During my early adulthood (high school and beyond), I had many friends. At least I thought I did. These are the people I went to school with, hung out with, watched movies and played games with. I had a good time with them. I was a private person, though, so I didn’t share much about my personal life and daily difficulties. When I was struggling with morality and relationships, I didn’t mention it. When I was dealing with stress and anxiety, I kept it to myself. When I could have asked for help, I instead tried to work problems out on my own.
Most of my friends, on the other hand, had no trouble sharing. They would tell me about their relationships, their problems, and ask me for advice. I was great at giving advice — the Solomon of my high school pals, you might say. I took on this adviser role without really realizing what that meant, and I became the epitome of wisdom and goody-two-shoedness. The problem with that is, as an adviser, I felt like my life should look perfect to be a good example to my friends, so admitting weakness to these people wouldn’t be OK. (I wonder if pastors feel this way most of the time; they have so many people looking up to them they must feel this pressure one hundredfold.) Taking on this role enforced my quietness.
I remember one evening sitting with one of my friends and chatting, when she admitted that she had feelings for a boy in our class, someone in our friend group. She talked about how she was confused because they had so little in common and was wondering if that mattered — were feelings enough? As soon as she mentioned his name, my heart scattered into hundreds of butterflies because I had a crush on the very same boy; I was also feeling frustrated about it for a variety of reasons. Instead of admitting that, instead of returning the honesty and openness she showed me, I bottled my feelings up, nodded at her confession, forced a concerned look onto my face, and gave her the best advice I could. And no, no matter how much I wanted to, I didn’t tell her they would be awful for each other and she should definitely look for someone else. I was miss goody-two-shoes, remember? I don’t remember my exact words, but they were probably something like “wait and see if the feelings continue.”
I was having similar frustrations and those horrible teen emotions, but I shoved them deep down because I didn’t want to seem weak. I didn’t want someone to know something so personal about me, because giving them that information was putting power in their hands.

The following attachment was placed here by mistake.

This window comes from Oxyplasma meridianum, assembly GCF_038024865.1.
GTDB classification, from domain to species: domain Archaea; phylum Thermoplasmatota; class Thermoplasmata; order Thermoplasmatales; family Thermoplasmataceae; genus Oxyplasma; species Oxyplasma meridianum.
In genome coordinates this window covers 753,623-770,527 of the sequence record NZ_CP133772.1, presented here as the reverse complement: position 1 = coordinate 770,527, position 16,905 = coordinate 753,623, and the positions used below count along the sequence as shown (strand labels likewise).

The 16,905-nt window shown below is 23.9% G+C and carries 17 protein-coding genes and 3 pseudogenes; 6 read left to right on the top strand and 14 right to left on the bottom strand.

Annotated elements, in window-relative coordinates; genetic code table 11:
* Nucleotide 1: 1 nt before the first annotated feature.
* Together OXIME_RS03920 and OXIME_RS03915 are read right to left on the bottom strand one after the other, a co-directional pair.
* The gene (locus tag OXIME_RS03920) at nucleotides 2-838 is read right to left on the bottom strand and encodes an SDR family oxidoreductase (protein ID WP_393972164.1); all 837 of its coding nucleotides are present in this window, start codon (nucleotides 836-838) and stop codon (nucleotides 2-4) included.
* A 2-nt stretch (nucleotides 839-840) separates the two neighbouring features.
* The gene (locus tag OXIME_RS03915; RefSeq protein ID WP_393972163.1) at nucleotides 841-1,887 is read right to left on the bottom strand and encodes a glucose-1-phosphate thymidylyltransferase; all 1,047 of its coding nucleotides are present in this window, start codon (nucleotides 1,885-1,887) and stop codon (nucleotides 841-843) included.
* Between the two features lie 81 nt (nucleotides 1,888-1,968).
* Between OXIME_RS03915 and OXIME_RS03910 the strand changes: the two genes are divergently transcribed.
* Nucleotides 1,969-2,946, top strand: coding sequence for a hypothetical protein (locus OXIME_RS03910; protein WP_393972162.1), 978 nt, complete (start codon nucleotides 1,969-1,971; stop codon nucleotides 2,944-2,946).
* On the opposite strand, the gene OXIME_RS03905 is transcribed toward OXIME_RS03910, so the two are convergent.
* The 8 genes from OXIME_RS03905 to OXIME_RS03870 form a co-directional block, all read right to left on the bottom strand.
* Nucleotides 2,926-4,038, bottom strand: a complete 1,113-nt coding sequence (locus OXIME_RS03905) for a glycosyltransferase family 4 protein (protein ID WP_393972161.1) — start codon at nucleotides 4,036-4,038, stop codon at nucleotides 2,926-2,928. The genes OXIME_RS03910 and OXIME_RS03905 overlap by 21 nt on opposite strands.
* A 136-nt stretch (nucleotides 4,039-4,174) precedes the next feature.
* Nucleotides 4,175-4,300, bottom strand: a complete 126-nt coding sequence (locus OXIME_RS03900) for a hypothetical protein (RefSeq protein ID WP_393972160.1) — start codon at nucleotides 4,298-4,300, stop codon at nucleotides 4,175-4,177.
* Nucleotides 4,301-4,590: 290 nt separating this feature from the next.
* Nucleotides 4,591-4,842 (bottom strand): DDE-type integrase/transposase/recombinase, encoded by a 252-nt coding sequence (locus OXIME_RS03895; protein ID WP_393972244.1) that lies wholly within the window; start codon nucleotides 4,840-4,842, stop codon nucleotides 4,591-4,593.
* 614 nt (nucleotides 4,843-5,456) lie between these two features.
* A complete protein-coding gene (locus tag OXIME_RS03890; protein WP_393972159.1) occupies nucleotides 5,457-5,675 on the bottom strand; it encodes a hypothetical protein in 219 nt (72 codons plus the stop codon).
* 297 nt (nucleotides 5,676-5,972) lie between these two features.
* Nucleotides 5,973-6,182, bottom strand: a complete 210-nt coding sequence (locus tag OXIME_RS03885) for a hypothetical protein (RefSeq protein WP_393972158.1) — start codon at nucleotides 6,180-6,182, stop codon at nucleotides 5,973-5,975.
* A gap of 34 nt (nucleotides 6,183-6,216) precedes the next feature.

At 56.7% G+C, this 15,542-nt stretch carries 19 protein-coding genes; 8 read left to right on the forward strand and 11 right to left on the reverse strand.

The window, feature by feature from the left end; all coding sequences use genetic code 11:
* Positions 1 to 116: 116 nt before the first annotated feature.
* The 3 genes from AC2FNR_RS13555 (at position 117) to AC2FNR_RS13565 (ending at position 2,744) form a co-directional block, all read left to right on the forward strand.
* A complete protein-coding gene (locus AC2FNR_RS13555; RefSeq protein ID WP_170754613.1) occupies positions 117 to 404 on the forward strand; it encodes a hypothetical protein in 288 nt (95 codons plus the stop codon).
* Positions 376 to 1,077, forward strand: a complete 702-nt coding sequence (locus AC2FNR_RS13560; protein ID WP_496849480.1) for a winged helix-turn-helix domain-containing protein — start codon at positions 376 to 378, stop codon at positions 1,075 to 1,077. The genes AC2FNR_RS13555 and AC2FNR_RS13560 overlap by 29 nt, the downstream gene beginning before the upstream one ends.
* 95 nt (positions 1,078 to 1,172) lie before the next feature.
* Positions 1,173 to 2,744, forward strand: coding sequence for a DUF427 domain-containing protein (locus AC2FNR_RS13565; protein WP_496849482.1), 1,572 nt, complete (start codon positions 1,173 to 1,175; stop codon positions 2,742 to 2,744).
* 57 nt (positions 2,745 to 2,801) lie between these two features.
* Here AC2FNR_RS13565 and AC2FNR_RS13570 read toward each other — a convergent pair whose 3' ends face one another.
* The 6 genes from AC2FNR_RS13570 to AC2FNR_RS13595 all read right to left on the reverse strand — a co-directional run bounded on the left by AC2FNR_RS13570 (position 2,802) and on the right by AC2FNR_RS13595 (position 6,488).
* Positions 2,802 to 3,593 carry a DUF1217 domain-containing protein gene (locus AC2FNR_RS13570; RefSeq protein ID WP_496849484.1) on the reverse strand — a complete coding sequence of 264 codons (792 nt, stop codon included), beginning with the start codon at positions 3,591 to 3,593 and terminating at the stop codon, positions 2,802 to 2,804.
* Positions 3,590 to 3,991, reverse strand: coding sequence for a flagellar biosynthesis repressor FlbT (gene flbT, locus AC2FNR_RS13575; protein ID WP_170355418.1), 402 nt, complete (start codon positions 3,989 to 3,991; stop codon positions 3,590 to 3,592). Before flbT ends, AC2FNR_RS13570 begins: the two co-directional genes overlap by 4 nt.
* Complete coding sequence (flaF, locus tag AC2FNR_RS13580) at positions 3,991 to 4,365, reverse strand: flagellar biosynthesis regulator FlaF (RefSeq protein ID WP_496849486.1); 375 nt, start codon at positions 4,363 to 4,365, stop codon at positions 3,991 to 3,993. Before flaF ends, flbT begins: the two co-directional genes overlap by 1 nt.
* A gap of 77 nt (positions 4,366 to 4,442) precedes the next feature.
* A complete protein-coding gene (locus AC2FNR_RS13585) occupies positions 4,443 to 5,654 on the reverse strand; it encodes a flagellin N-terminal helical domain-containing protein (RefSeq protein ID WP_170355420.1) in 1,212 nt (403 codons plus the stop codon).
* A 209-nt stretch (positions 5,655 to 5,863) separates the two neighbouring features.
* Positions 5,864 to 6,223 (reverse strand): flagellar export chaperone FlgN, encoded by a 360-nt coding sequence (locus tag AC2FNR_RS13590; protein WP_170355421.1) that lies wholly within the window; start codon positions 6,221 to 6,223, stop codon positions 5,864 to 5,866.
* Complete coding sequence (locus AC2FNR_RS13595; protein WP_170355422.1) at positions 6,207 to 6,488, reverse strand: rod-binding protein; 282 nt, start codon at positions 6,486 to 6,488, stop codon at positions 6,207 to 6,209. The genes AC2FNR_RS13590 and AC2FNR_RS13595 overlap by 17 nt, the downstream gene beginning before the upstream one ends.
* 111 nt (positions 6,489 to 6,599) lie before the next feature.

My desire to appear perfect and my unwillingness to trust others created more of a chasm than a bridge in my relationships. I didn’t recognize at the time that being human, making mistakes, and struggling with life are important things to talk about in order to relate to one another.
Sharing with others
It wasn’t until after university that I really understood what it meant to be friends with someone. After a year of living and working in a city, I joined a church care group where we were encouraged to personally share with each other every week. I let my leaders know this was something I was not used to doing and it might take me a while to learn how. For the first few months, I mostly sat back, watched and listened as the other members shared their struggles and received not judgment, but support from the other group members.
For the first time it dawned on me that maybe my tendency to close myself off from others wasn’t protecting me; maybe it was hurting me. Acts 2 talks about the fellowship believers can have with each other, about the importance of community and support, and I was missing out on that. I started challenging myself to share my thoughts and feelings, to let others in on a bit of my life.
It was soon after that I experienced a time of intense stress and depression due to some outside circumstances. It wasn’t the first time I’d been through something like that, and I braced myself for the worst.
And it wasn’t fun. But I was shocked by how much easier it was with others surrounding me, willing to listen and help in any way they could — from having me over for dinner when I didn’t feel like cooking, to making me go out on a walk with them so I would get exercise, to just listening to me explain what I was going through.
People cared about me. About me! I didn’t have to be the strong one. I could be weak, I could let down my barriers, and my friends would help me survive the awfulness. It’s not always good — trusting other people means you will get hurt sometimes, because people are human. But it’s so much better than the lonely alternative. God didn’t create us to live without each other, and I am thankful for that.
Copyright 2017 Allison Barron. All rights reserved.